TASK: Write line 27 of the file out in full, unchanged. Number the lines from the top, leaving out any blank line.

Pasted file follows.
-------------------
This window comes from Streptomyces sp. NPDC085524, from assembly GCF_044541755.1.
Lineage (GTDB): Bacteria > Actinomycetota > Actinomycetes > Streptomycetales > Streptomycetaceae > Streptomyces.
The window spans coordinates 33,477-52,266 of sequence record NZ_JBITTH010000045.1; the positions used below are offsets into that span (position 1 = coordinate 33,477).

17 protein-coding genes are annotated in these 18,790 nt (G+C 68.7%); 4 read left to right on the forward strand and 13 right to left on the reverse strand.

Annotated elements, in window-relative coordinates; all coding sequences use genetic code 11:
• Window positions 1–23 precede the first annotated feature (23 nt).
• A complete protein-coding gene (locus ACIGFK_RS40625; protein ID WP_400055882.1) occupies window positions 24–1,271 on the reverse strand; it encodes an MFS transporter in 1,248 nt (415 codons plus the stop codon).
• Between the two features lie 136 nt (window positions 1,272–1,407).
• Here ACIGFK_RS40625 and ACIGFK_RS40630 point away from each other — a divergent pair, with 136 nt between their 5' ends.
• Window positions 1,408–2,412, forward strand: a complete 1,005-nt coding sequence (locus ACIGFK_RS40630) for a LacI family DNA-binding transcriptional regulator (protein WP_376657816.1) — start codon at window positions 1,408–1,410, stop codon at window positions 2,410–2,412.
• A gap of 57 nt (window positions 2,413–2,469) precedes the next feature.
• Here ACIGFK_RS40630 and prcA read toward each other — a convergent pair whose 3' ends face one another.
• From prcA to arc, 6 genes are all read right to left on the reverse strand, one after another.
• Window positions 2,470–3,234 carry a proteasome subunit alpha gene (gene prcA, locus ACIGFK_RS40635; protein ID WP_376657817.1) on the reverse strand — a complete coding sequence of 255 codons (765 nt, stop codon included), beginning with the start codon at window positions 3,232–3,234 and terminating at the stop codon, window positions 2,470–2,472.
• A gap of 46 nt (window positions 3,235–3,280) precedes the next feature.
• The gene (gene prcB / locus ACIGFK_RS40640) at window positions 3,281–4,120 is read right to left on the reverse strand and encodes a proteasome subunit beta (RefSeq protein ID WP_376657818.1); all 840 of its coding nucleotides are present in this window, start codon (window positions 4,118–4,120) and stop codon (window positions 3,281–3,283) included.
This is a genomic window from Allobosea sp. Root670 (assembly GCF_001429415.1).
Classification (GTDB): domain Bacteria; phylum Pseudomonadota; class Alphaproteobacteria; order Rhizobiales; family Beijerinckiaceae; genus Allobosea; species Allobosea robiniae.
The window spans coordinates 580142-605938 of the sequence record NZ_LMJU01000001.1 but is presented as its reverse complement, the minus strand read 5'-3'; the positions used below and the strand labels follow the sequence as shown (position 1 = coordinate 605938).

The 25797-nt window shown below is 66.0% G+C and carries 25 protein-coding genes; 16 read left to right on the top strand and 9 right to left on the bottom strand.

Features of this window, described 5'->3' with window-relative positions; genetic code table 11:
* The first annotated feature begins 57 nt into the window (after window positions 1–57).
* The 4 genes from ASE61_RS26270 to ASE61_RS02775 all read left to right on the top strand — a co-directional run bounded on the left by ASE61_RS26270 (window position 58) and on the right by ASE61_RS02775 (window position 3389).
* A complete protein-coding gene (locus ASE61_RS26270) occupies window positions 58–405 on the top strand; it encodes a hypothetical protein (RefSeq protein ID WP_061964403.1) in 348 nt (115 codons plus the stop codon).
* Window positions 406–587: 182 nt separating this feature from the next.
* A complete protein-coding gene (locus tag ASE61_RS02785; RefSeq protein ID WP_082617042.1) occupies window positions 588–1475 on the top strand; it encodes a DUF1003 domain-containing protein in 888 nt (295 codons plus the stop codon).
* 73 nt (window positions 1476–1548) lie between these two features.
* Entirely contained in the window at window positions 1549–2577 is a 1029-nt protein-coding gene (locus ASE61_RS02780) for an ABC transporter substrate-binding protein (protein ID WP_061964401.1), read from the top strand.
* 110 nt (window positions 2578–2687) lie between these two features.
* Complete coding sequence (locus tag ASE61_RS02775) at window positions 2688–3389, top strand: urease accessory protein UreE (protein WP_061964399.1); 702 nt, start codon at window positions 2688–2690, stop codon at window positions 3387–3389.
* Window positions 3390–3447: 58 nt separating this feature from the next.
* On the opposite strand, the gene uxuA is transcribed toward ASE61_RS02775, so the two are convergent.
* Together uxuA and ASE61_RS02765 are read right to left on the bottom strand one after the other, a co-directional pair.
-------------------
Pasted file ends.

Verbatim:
* 73 nt (window positions 1476–1548) lie between these two features.